Last summer, Nebus Research had a fun series on the definitions of 26 different mathematical terms, one for each letter of the alphabet. Here are the words from F to J:

F is for fallacy, or a mathematical argument can includes incorrect reasoning.

G is for graph, as in graph theory (as opposed to an ordinary Cartesian graph.

H is for hypersphere, which is the generalization of a circle or sphere into dimensional space. As a student, one of my favorite formulas was the one for the volume of a hypersphere in :

I is for into, a possible characteristic of a function .

J is for jump discontinuity, of the concepts that shouldn’t be brand-new to students at the start of a calculus class but often is.

I'm a Professor of Mathematics and a University Distinguished Teaching Professor at the University of North Texas. For eight years, I was co-director of Teach North Texas, UNT's program for preparing secondary teachers of mathematics and science.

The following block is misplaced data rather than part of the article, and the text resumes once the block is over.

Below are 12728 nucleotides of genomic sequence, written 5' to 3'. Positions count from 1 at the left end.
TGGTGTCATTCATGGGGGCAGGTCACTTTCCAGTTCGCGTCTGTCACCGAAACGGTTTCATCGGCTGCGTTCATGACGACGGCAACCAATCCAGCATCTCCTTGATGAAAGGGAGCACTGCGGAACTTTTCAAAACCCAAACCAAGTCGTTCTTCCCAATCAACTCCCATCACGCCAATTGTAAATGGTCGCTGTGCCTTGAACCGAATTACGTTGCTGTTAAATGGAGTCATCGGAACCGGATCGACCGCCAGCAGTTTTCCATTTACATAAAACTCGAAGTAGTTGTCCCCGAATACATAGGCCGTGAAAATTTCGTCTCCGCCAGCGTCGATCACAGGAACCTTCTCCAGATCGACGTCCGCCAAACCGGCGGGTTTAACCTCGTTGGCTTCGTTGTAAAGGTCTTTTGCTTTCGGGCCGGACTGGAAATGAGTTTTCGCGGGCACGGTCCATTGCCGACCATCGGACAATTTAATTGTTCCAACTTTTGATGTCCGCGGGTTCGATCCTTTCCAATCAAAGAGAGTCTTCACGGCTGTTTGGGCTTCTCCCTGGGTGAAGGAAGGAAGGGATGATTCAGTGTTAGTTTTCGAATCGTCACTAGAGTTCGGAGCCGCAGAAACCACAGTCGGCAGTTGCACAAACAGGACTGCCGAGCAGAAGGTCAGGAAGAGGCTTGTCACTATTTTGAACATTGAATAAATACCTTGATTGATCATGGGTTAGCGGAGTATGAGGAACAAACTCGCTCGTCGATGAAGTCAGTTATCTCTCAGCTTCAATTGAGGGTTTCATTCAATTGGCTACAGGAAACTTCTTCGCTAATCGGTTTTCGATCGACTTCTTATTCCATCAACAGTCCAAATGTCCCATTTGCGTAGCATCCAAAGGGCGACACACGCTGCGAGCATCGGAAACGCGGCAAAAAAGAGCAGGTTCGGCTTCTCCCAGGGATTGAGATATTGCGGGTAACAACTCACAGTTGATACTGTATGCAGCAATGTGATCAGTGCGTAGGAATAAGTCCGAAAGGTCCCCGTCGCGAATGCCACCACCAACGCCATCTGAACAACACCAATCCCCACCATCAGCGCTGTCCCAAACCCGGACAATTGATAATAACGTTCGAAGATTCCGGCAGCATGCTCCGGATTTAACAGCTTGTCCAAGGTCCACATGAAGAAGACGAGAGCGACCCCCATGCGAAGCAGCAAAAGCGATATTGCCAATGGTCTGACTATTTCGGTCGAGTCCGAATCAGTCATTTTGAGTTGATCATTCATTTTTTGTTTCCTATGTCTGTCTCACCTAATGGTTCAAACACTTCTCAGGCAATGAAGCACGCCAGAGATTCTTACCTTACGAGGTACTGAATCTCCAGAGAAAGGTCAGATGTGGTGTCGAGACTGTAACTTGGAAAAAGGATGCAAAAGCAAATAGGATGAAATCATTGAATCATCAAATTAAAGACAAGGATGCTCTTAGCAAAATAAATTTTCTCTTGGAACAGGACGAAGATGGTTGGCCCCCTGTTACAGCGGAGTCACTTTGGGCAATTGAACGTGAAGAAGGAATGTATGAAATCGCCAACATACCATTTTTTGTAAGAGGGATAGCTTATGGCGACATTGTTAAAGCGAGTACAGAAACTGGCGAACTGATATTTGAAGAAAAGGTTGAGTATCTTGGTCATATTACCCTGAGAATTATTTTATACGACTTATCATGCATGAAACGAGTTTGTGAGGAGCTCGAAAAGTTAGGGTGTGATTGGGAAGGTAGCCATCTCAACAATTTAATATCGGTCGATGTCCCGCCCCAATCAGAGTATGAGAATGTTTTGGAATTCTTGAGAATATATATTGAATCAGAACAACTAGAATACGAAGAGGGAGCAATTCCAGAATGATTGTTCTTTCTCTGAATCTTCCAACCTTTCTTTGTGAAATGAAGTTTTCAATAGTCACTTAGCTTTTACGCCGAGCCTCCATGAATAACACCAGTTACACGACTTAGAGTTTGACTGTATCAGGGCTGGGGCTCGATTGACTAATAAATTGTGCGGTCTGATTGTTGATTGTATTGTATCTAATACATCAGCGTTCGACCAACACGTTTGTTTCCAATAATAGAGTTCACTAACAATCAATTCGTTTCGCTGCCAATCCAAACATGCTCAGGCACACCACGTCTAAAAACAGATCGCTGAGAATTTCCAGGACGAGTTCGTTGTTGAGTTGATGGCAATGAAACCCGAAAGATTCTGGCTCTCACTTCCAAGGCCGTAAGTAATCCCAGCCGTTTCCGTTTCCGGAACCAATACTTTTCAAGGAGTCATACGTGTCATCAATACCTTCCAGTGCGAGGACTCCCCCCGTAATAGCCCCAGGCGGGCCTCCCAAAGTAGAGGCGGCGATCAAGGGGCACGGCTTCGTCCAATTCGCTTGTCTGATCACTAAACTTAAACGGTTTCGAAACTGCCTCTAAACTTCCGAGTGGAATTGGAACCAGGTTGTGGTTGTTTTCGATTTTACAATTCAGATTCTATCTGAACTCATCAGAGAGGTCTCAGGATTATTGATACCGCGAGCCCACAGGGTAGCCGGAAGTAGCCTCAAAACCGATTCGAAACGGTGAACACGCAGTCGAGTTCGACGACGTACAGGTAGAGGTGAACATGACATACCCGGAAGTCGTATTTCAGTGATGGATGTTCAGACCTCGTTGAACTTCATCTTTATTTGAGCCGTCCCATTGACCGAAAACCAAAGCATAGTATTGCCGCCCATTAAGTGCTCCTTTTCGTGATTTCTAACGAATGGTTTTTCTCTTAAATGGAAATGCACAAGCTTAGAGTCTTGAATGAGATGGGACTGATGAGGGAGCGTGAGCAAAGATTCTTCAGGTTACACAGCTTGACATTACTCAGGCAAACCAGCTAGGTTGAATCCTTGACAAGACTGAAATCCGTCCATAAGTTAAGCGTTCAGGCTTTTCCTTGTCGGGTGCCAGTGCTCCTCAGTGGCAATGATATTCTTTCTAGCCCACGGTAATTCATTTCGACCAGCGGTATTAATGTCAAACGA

View all posts by John Quintanilla

Published

2 thoughts on “Mathematics A to Z: Part 2”

I suspect the thing fascinating and annoying about fallacies is that they don’t have anything to do with whether the conclusion is true or false, or whether the premises have anything to do with reality. A logical fallacy is wholly a matter of how the argument is structured. It can be semantically nonsense and sound, or can be correct (and even convincing!) in its conclusions but logically void. It’s tricky to think of the validity of an argument as being independent of the rightness of its premises or conclusions.

I suspect the thing fascinating and annoying about fallacies is that they don’t have anything to do with whether the conclusion is true or false, or whether the premises have anything to do with reality. A logical fallacy is wholly a matter of how the argument is structured. It can be semantically nonsense and sound, or can be correct (and even convincing!) in its conclusions but logically void. It’s tricky to think of the validity of an argument as being independent of the rightness of its premises or conclusions.